The dual-circuit mode of operation avoids this drawback in the preparation of milk beverages. A large boiler with hot water for drawing tea and rich steam for foaming milk forms the first water circuit with temperatures of over 100 °C. This boiler surrounds a small water chamber into which fresh cold water flows from the tank or fixed water connection. As it passes through the much hotter steam boiler, this water heats up to the ideal brewing temperature. This results from the combination of throughput time and ambient temperature. This enables the simultaneous drawing of brewing water and steam without disruptive waiting times. Caution is advised if no espresso is drawn for a longer period of time, as the water in the chamber takes on the temperature of the steam boiler during longer standstills, which is far above the ideal temperature. The best way to solve this problem is to drain water through the brew head. This fills the chamber with fresh cold water before the brewing process.
The dual boiler
The dual boiler is a relatively new achievement in the coffee world – two separate boilers for brewing water and steam allow completely new dimensions of capacity and control. Espresso and steam can be drawn almost endlessly and simultaneously from professional dual boiler machines without having to accept fluctuations in pressure or temperature. In addition, the pressure and temperature of both circuits can be adjusted individually.
The thermal block
A thermal block machine works like a coffee machine with an instantaneous water heater. The water flows through a spiral tube embedded in an aluminum block and is heated in the process with the help of a heating rod. Since thermal block machines do not have a boiler, they are ready for use extremely quickly. They also require very little maintenance, as the water is immediately drained from the tube after the espresso has been brewed. Therefore, lime does not have time to deposit on the wall of the tube. Of course, there are also disadvantages. An espresso machine with a thermal block gets very hot, since the thermal block must naturally have a higher temperature to heat the water flowing through it. It does this well at a normal flow rate. If the speed fluctuates due to the density of the puck (compressed coffee grounds in the sieve carrier), the water may come out too cold or too hot. Espresso machines with kettles are more flexible in this regard. Another disadvantage is the steam draw, which can be very slow. Steam is produced by injecting small amounts of water into the spiral, which evaporates immediately. Thus, the steam is usually more watery and has less pressure.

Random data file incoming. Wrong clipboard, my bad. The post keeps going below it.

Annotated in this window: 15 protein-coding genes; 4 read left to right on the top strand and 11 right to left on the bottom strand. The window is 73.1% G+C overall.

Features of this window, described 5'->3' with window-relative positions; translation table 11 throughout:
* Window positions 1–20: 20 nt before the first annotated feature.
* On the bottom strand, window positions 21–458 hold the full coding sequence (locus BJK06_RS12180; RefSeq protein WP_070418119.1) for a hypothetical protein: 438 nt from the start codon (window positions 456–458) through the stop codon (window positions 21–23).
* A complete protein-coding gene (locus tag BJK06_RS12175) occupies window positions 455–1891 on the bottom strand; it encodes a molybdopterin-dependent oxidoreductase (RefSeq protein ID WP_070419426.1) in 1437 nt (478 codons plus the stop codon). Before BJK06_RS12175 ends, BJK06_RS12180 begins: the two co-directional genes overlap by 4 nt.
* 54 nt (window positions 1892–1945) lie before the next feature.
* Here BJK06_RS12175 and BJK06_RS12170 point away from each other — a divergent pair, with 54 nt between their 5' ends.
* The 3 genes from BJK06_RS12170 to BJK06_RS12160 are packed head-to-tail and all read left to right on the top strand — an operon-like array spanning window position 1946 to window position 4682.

3. The brew group - the last link in the chain
Finally, the brew group determines the quality in the cup. Faema has been setting the standard here since 1961 with the E61 – this consists mainly of three revolutionary elements. A special mechanism consisting of springs and vents allows the remaining pressure to be dissipated after the brewing process. In addition, there is the possibility of pre-infusion, in which hot water at high pressure does not immediately hit the ground coffee, but a small amount of water at low pressure first solidifies the ground coffee and allows it to pre-swell. Finally, there is the element of thermosyphon – here, a water circuit is routed from the boiler through the brew group, ensuring that it is always optimally heated. Only when the water stops for too long due to infrequent espresso use (compare with the dual-circuit brewer) can it overheat and a previous „flush“ is necessary.
Other important terms or functions
The espresso machine is not ready for espresso until the brew group is really hot. If you don’t have much time to wait in the morning, run hot water through the brew group to heat it up faster. The heating time depends on the boiler volume and is about 10 – 15 minutes. Espresso machines with thermoblock do not have a boiler and are therefore much faster ready for use, usually after 2-3 minutes.
Occurs when there is a lack of water in the tank. This function is self-explanatory and is particularly useful and effective for machines with smaller water tanks. If there is no water in the tank before using the machine, the boiler may overheat and damage the material.